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The U.S. Army has chosen 17 wind energy companies to pursue the wind power portion of its $7 billion renewable energy program.

Working with the Army Energy Initiatives Task Force (EITF), the Army Corps of Engineers' Engineering Support Center in Huntsville, Ala., granted the wind companies Multiple Award Task Order Contracts (MATOCs). The contracts enable the companies to bid on future wind energy developments on or near Department of Defense (DOD) sites as the opportunities are announced.

No money has exchanged hands, and no projects have yet been designated. However, EITF Executive Director John Lushetsky tells NAW the task force is “actively assessing” about 200 MW of wind options. “If these become viable opportunities, specific projects will be released through the MATOC, or other acquisition vehicles,” he says.

The Army is mandated to procure 25% of its energy from renewables by 2025, and in August 2012, it revealed a $7 billion Renewable and Alternative Energy Power Production for DOD Installations program. The initiative awards MATOCs to qualified renewable energy contractors, and wind energy is the third of four technologies to be awarded the contracts: the program announced MATOCs for geothermal in May and selected 22 solar technology contractors last month. MATOCs for biomass contractors are slated to be issued by year-end.

According to the Army, the renewable energy contractors that receive awards are pre-qualified to submit proposals under Task Orders for future projects involving their respective technologies. The MATOCs also leverage the DOD authority to contract up to 30 years under power purchase agreements. Overall, the EITF’s Lushetsky says the Army plans to develop 1 GW of renewable resources.

Initially, 45 wind energy companies responded to the Army’s August 2012 request for proposals. Tonju Butler, procurement contracting officer at the Huntsville Center, explains that the qualified wind companies needed to meet several criteria.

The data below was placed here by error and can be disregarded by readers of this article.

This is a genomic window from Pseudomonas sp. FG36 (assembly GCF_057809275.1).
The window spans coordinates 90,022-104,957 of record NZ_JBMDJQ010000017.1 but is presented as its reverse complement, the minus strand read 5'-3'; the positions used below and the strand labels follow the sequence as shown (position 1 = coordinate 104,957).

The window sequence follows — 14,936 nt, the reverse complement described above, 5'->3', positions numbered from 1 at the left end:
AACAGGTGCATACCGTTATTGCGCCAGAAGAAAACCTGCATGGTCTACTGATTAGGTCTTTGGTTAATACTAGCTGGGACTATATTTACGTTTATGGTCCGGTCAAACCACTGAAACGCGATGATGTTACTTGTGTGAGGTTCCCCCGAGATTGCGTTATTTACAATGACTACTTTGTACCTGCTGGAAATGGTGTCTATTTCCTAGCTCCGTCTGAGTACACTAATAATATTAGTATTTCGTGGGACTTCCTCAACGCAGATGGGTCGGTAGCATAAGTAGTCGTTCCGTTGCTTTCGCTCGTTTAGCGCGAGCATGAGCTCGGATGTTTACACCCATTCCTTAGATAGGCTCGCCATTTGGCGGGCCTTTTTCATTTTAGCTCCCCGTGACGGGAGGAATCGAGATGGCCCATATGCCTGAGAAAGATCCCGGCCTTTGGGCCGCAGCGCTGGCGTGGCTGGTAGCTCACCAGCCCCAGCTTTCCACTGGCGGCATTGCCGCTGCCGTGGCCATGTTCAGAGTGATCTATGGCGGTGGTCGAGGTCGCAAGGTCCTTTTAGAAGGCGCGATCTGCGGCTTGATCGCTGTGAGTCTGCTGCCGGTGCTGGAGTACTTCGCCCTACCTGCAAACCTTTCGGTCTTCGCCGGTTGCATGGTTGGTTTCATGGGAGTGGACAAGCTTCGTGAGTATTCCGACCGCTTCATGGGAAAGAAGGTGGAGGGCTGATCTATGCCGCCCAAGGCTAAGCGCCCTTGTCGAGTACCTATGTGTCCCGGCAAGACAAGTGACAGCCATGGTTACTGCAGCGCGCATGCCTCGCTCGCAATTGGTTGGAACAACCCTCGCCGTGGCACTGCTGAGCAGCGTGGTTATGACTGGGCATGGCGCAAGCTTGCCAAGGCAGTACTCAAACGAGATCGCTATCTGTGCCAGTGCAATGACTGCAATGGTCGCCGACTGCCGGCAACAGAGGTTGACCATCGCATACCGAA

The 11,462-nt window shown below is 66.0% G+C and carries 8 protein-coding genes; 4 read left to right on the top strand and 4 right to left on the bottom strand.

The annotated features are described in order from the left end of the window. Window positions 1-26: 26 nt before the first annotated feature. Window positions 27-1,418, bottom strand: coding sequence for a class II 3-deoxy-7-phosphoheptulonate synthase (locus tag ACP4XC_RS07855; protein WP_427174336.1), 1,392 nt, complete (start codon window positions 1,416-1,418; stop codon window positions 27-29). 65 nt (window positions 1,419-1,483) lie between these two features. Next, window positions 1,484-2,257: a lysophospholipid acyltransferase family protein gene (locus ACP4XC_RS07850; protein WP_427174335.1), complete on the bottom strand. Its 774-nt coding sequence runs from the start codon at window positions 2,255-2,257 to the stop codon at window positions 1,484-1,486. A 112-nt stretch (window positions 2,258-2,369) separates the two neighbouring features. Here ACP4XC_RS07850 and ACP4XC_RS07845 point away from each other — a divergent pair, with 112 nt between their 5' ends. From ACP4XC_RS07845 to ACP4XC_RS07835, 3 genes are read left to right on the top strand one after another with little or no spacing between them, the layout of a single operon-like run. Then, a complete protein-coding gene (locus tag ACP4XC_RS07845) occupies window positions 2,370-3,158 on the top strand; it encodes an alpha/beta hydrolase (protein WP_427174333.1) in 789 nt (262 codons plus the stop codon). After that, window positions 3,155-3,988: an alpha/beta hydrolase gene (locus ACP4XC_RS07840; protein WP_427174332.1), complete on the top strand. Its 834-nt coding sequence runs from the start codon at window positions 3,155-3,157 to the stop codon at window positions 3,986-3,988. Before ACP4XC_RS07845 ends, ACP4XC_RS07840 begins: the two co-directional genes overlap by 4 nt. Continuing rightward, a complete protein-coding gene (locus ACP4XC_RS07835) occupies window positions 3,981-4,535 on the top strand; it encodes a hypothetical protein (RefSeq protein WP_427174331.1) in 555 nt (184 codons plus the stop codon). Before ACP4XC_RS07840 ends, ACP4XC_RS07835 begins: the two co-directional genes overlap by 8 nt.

For example, the companies were evaluated on their management approach and financial capability. In addition, Butler says the wind companies needed to “describe three 4 MW or larger projects that were relevant and for which the Offeror had responsibility for implementation and then for operation and maintenance for at least three years.”

The following 17 companies are receiving wind energy MATOCs:

- Dominion Energy Inc. (Richmond, Va.)
- First Wind (Boston)
- Acciona Energy North America Corp. (Chicago)
- Cobra Industrial Services Inc. (Houston)
- Duke Energy (Charlotte, N.C.)
- EDF Renewable Energy (San Diego)
- Emerald Infrastructure (San Antonio, Texas)
- Enel Green Power North America (Andover, Mass.)
- EverPower Wind Holdings Inc. (Pittsburgh, Pa.)
- Iberdrola Renewables LLC (Portland, Ore.)
- LTC Federal LLC (Detroit, Mich.)
- NorthlandPower Inc. (Toronto, Ontario)
- Siemens Government Technologies Inc. (Arlington, Va.)
- Stronghold Engineering Inc. (Riverside, Calif.)
- Turn Key Power Consortium LLC (Orlando, Fla.)
- VERT Investment Group (Houston)
- West Texas Power Co. (San Angelo, Texas)

Two of the winning companies, Dominion Energy and First Wind, both tell NAW that they look forward to working with the Army. They anticipate a post-award briefing and further guidance soon. Meanwhile, the two companies applaud the Army’s renewable energy plans. 

Jim Eck, vice president of business development at Dominion, says the Army is an important customer and his company will “actively participate with the Army in exploring ways to achieve their goals.”

First Wind spokesperson John Lamontagne adds that the wind industry, as a whole, will likely benefit from the Army’s program.

“The size of the DOD market for energy is significant, and contracting opportunities like the MATOC will demand further innovation and cost-effective solutions from industry,” he says.


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